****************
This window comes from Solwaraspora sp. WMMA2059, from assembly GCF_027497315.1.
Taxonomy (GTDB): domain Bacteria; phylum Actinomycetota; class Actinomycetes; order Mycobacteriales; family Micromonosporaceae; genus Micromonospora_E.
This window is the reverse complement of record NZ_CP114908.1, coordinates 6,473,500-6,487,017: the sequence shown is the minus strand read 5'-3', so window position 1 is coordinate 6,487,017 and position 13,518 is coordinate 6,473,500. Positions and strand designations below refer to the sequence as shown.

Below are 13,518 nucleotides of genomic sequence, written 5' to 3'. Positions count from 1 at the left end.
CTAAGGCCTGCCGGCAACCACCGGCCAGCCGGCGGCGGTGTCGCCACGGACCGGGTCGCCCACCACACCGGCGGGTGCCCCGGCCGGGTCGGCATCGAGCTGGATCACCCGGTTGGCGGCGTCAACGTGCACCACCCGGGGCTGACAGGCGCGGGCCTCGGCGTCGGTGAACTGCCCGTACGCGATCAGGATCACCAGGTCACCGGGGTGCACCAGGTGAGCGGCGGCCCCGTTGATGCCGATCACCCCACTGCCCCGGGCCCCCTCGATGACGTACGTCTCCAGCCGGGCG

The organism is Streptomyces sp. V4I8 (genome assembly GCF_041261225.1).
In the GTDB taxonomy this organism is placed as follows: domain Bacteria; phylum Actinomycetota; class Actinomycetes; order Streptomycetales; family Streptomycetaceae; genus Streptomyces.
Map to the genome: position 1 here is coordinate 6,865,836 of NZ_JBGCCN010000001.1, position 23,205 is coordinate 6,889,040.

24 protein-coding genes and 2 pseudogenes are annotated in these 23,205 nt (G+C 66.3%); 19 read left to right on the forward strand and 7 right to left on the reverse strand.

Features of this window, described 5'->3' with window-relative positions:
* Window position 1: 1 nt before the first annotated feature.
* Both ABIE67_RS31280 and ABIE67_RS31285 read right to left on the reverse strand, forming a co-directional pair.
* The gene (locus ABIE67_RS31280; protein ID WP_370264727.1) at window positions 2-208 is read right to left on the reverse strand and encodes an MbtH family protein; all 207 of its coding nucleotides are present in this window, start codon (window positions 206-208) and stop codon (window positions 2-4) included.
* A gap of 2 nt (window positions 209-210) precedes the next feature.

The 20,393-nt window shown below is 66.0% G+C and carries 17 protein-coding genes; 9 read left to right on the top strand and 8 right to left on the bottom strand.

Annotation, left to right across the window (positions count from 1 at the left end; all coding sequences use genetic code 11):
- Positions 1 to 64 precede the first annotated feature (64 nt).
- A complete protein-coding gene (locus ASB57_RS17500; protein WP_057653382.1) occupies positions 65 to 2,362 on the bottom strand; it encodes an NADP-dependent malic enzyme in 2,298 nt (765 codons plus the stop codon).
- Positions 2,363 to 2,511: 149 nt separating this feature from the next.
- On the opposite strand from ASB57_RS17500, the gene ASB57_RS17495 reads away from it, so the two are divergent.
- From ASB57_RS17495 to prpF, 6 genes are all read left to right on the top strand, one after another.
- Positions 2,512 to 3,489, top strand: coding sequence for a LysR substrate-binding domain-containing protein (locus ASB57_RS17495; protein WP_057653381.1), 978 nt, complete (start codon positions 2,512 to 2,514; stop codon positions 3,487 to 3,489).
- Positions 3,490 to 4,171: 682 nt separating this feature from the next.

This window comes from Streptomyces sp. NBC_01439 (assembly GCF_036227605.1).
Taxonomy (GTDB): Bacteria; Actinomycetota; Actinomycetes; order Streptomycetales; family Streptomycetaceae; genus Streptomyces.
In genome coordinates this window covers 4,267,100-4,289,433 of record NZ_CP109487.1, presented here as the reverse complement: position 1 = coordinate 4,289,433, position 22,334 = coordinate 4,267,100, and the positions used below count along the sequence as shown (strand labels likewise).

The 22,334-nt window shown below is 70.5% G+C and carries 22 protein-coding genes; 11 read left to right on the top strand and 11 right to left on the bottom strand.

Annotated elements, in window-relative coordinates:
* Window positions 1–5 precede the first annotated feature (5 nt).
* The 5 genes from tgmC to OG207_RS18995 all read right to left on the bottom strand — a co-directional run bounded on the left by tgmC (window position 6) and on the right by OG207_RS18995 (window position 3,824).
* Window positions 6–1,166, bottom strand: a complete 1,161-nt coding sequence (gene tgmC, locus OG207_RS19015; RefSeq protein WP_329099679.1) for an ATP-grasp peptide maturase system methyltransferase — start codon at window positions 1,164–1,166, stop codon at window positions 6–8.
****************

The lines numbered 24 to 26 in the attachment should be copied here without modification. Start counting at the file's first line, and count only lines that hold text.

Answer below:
This window comes from Streptomyces sp. NBC_01439 (assembly GCF_036227605.1).
Taxonomy (GTDB): Bacteria; Actinomycetota; Actinomycetes; order Streptomycetales; family Streptomycetaceae; genus Streptomyces.
In genome coordinates this window covers 4,267,100-4,289,433 of record NZ_CP109487.1, presented here as the reverse complement: position 1 = coordinate 4,289,433, position 22,334 = coordinate 4,267,100, and the positions used below count along the sequence as shown (strand labels likewise).